Showing posts from June, 2018

Egyptian Walking Onions are Allium cepa profilerum

Egyptian Walking Onions are neither Egyptian nor able to walk. But, they are an easy-to-grow onion that can be used from top to bottom. 
The underground part of the onion resembles a leek and can be used in cooking just like leeks. The hollow stem is used as a substitute for green onions when it is small. The seeds that form on the top of the stalk are harvested and used as pearl onions or shallots. 
Once you have planted a row, you can watch them grow and spread as they ‘walk around’ your garden.  If the small onions on the top of the stalk are left un-harvested, the stem will fall over from their weight. Wherever those little onions touch the ground, new plants are formed. Plus, the underground bulb will multiply. Soon you will have as many onions as you can use.
Gardeners who have a patch of Egyptian walking onions are happy to share roots and seeds to get you started. If you want to purchase the seeds though, there’s a website for that,

 Their Latin …

Astilbe for Shade with Red Pink or White Flowers

Shade gardens are a treat in the summer. Walking through or just looking at shady places with a collection of thriving plants can make us take a deep breath and relax.
Astilbe is one of the shade and moist-soil plants that looks great long after its flowers have faded. Most Astilbe varieties are originally from Asia. They are cold hardy from zone 3 to 9, as well as rabbit and deer resistant. Very few insects or diseases bother them and Astilbe tolerates being near black walnut trees.
The key to keeping them growing well is to never let them dry out and divide them every few years. They form clumps with long underground rhizomes that have to be dug and separated into more plants. A thick mulch will help keep their roots from drying and keep the leaves green all summer. Fertilize them annually with a balanced product such as 5-5-5.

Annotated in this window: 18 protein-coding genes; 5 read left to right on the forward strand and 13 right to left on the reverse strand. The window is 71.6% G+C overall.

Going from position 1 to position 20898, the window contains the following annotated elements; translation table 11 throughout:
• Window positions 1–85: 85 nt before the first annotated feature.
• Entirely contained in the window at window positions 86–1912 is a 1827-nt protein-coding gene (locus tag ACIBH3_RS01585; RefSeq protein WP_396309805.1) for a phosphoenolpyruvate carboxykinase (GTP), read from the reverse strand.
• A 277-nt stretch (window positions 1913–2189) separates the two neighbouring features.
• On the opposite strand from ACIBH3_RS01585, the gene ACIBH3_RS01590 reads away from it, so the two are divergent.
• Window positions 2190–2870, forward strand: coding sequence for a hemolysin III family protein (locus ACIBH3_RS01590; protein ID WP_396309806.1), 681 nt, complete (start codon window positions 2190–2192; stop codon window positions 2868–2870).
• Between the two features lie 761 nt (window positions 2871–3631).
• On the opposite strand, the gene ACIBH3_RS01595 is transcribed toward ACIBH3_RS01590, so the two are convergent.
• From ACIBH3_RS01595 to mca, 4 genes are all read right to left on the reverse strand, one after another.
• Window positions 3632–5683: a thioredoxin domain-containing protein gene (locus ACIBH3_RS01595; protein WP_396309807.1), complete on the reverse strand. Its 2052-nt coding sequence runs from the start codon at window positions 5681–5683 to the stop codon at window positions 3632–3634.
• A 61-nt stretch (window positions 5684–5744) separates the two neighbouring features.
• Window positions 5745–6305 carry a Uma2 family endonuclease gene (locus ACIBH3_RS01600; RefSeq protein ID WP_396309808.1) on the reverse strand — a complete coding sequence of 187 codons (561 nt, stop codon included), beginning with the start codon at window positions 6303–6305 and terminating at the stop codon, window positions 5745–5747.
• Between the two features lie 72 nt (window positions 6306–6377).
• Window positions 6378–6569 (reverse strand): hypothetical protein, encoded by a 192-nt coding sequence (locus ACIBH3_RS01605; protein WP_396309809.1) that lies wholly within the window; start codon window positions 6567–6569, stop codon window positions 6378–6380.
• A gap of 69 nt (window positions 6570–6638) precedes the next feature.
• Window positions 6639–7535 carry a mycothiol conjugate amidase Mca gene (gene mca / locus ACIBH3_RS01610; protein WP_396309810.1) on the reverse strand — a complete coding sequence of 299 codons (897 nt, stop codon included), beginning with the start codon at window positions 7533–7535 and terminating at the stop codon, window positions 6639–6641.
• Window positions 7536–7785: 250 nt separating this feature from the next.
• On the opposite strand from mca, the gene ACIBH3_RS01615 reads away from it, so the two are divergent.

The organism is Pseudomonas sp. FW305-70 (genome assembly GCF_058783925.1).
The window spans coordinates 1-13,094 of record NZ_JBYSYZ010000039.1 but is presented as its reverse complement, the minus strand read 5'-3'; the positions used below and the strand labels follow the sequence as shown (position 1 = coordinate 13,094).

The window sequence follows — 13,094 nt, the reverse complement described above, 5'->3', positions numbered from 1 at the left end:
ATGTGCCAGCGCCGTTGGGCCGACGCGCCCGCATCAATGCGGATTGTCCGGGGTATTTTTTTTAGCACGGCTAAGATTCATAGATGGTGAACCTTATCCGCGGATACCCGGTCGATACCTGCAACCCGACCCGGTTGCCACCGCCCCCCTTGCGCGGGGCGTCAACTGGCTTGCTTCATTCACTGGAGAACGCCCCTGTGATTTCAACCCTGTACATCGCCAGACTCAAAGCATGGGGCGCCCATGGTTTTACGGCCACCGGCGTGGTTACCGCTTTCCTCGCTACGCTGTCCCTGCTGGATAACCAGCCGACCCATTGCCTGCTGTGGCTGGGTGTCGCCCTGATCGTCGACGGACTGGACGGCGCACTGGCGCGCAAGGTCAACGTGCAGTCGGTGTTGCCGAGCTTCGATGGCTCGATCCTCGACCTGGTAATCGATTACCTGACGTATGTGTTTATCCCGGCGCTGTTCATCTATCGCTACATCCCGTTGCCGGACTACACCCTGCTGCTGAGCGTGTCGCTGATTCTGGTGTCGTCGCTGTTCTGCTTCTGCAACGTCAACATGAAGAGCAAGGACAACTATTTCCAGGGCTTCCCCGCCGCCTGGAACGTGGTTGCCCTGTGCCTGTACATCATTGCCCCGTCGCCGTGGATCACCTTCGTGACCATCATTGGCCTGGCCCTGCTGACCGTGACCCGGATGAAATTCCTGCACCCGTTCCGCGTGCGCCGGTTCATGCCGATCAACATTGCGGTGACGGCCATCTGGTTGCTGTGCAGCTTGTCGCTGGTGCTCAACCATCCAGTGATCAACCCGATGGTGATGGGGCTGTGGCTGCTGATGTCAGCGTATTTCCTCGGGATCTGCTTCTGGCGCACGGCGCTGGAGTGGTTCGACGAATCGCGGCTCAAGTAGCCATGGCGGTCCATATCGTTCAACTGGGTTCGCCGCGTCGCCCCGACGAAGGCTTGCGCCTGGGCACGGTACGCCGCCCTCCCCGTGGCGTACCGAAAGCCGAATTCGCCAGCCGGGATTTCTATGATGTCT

Shop around as there are many variations in size, leaf shape, flower colors, etc. For example, Astilbe Bridal Veil is 3 feet tall when its white flowers are in …

Tomato Diseases to Watch For

Entomology and Plant Pathology, Oklahoma State University 127 Noble Research Center, Stillwater, OK 74078 405.744.5527 Vol. 17, No. 19 6/22/2018

Tomato Disease Update
John Damicone, OSU Extension Plant Pathologist
Department of Entomology and Plant Pathology Oklahoma State University


Tomato diseases are rearing their ugly heads as fruit are set and some rainfall and a lot of humid weather has returned. After visiting some market farms last week and putting another string on plants in my garden, this is what I saw: Bacterial spot and speck These diseases are very similar in that they cause defoliation of plants from the bottom up and cause fruit spotting. They are difficult to separate in the field as their symptoms are very similar and may occur together. They are also difficult to separate from Septoria leaf spot, a fungal disease. 
Entomology and Plant Pathology,…

Japanese Beetle Alert

Extension Entomologist Japanese beetle (Popillia japonica) has begun emerging this summer and our earliest reports are coming from Ottawa County.  
Entomology and Plant Pathology, Oklahoma State University
Vol. 17, No. 17 June 20, 2018

Scout Now for Japanese Beetles in Ornamental, Fruit, and Row Crops Eric J. Rebek, Extension Entomologist Tom A. Royer,